CFIB urges government to make policy changes that support entrepreneurs

Mario Toneguzzi is a Troy Media reporter based in CalgaryMore than nine in 10 Canadians say that small businesses are vital to their communities, according to a public opinion poll released on Wednesday by the Canadian Federation of Independent Business (CFIB)

“Canadians value entrepreneurs and the contributions they make to their communities. One in two are even considering starting a business one day,” said Corinne Pohlmann, CFIB’s senior vice-president of national affairs, in a statement.

“We should be supporting small business owners and encouraging those who are thinking of making the leap. Eight out of 10 Canadians say that governments undervalue the contributions of entrepreneurs. As they prepare their agenda for the new Parliament, the incoming government needs to recognize that most Canadians stand firmly behind small businesses and see them as vital to their communities.”

The survey also found:

  • the top ways small businesses are seen as contributing to their communities include employing locally (84 per cent), increasing their economic vibrancy (66 per cent) and providing great places to shop (56 per cent);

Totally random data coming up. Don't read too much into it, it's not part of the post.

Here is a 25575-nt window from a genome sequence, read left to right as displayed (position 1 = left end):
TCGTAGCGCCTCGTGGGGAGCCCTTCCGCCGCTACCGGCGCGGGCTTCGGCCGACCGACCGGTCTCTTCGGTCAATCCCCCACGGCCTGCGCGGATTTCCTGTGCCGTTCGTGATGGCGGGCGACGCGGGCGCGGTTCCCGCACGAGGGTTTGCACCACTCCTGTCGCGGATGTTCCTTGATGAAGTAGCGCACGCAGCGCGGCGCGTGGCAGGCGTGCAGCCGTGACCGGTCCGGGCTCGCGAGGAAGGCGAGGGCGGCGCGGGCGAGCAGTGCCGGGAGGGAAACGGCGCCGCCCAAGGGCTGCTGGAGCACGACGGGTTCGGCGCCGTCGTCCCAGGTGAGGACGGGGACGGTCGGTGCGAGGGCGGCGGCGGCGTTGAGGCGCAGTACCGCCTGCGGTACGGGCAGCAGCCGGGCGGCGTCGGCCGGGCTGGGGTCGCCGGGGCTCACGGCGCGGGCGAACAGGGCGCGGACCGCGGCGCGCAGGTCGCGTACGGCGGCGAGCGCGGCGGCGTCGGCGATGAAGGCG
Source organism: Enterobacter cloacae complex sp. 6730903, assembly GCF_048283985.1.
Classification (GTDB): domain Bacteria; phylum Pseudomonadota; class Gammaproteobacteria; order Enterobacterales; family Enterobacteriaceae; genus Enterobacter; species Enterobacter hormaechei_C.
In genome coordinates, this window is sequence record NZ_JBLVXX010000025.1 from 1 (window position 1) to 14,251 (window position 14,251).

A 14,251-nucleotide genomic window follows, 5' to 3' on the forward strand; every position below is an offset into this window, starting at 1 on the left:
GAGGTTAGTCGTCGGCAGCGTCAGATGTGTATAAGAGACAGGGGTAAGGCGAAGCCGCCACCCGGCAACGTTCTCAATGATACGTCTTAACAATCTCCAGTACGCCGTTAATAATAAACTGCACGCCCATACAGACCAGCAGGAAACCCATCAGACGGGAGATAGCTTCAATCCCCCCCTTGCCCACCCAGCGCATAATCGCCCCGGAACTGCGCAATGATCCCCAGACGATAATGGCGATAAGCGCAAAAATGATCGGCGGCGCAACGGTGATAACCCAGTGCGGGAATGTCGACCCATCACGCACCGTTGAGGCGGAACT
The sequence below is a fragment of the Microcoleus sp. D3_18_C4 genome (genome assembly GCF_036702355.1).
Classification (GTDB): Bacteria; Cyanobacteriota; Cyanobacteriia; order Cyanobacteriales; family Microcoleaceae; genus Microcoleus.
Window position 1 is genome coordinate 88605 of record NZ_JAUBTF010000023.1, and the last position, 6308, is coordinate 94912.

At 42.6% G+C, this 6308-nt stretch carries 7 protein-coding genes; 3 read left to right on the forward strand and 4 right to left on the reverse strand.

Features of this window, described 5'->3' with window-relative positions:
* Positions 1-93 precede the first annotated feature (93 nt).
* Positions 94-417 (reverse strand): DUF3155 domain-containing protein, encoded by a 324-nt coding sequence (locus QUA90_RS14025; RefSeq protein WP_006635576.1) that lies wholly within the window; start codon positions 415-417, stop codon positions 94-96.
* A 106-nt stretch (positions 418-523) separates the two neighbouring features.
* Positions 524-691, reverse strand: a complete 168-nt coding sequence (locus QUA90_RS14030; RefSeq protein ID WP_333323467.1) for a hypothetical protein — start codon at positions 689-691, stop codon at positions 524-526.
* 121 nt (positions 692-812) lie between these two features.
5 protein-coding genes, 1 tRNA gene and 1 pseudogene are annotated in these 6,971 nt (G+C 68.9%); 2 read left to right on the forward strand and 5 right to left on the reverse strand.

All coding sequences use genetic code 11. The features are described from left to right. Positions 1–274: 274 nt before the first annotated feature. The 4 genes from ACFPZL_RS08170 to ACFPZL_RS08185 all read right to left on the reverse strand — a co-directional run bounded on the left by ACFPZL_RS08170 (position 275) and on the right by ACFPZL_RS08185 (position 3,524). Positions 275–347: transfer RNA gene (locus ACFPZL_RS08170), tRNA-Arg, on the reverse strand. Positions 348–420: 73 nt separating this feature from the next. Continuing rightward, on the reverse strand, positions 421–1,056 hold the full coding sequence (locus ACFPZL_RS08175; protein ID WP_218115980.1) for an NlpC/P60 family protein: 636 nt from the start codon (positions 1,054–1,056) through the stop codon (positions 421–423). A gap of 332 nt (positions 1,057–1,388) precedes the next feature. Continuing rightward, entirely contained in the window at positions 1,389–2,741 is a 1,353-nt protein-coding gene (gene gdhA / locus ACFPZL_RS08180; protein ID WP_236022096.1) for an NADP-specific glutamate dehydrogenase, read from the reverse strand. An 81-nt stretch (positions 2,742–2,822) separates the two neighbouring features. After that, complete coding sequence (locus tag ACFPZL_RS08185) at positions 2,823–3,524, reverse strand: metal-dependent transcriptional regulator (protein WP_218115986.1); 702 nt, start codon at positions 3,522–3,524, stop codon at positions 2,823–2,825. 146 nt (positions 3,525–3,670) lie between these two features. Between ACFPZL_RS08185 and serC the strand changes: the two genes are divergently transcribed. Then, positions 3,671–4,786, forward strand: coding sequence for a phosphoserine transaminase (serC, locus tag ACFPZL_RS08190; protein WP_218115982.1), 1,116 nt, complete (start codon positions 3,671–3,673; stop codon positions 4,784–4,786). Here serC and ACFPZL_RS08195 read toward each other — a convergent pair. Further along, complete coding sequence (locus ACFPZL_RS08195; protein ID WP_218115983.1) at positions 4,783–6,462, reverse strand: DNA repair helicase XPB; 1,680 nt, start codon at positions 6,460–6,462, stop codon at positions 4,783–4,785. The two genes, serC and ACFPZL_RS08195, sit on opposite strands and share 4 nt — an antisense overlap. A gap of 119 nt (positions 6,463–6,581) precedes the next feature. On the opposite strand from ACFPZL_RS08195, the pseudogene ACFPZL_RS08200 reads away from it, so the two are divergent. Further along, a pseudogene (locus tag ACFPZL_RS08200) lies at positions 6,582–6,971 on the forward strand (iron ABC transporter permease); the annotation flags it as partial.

• 86 per cent of respondents disagreed with the idea that it’s easy to start or run a small business;
  • 88 per cent of respondents say that small businesses should pay a lower tax rate than larger businesses.

“The government has the opportunity to start fresh with the small business community and show them that they hear their concerns,” said Pohlmann. “We saw some great ideas come out of every party’s platform so we’re excited to work with all MPs to put in place policies that support small businesses.”

Meanwhile, a survey by FedEx found that 83 per cent of Canadian small and medium enterprises (SMEs) agree that increasing trade between Canada and other countries will improve the economy overall.

Despite a majority of SMEs (57 per cent) believing that increasing trade between Canada and other countries will help their business, only 37 per cent of Canadian SMEs sell goods online. In contrast, their American counterparts doing 44 per cent of their business online, said the report.

“These results are very clear when it comes to our country’s approach to trade,” said Lisa Lisson, president of FedEx Express Canada. “Put simply, it is vital that SMEs and their ability to compete on the global stage remains a priority in Canada, to contribute to economic growth. Looking at how we achieve this growth, we know there is a huge opportunity for Canadian SMEs to harness the digital economy – and they should absolutely be using it to their advantage.”

© Calgary’s Business


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